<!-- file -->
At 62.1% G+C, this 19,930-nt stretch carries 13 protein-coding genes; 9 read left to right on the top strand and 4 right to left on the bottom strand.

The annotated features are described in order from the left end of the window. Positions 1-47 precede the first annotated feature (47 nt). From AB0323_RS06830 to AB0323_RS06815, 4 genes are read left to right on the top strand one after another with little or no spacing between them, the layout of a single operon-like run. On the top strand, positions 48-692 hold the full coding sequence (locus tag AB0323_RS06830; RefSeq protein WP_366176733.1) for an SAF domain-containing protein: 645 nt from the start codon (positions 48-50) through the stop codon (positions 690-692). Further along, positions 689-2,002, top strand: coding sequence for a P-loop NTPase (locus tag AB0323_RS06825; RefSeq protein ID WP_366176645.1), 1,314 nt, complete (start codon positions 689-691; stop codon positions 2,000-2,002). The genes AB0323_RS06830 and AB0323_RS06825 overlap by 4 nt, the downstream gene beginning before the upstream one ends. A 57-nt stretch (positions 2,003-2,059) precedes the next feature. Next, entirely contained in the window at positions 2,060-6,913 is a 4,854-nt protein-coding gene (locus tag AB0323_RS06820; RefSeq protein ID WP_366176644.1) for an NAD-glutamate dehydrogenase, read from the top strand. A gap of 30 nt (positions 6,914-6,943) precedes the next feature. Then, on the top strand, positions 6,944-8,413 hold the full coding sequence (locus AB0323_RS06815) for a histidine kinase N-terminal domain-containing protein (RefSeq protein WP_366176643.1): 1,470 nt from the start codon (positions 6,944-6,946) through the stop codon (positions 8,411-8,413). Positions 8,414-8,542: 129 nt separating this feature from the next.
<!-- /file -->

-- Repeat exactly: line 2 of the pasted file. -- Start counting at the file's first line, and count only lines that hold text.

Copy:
The annotated features are described in order from the left end of the window. Positions 1-47 precede the first annotated feature (47 nt). From AB0323_RS06830 to AB0323_RS06815, 4 genes are read left to right on the top strand one after another with little or no spacing between them, the layout of a single operon-like run. On the top strand, positions 48-692 hold the full coding sequence (locus tag AB0323_RS06830; RefSeq protein WP_366176733.1) for an SAF domain-containing protein: 645 nt from the start codon (positions 48-50) through the stop codon (positions 690-692). Further along, positions 689-2,002, top strand: coding sequence for a P-loop NTPase (locus tag AB0323_RS06825; RefSeq protein ID WP_366176645.1), 1,314 nt, complete (start codon positions 689-691; stop codon positions 2,000-2,002). The genes AB0323_RS06830 and AB0323_RS06825 overlap by 4 nt, the downstream gene beginning before the upstream one ends. A 57-nt stretch (positions 2,003-2,059) precedes the next feature. Next, entirely contained in the window at positions 2,060-6,913 is a 4,854-nt protein-coding gene (locus tag AB0323_RS06820; RefSeq protein ID WP_366176644.1) for an NAD-glutamate dehydrogenase, read from the top strand. A gap of 30 nt (positions 6,914-6,943) precedes the next feature. Then, on the top strand, positions 6,944-8,413 hold the full coding sequence (locus AB0323_RS06815) for a histidine kinase N-terminal domain-containing protein (RefSeq protein WP_366176643.1): 1,470 nt from the start codon (positions 6,944-6,946) through the stop codon (positions 8,411-8,413). Positions 8,414-8,542: 129 nt separating this feature from the next.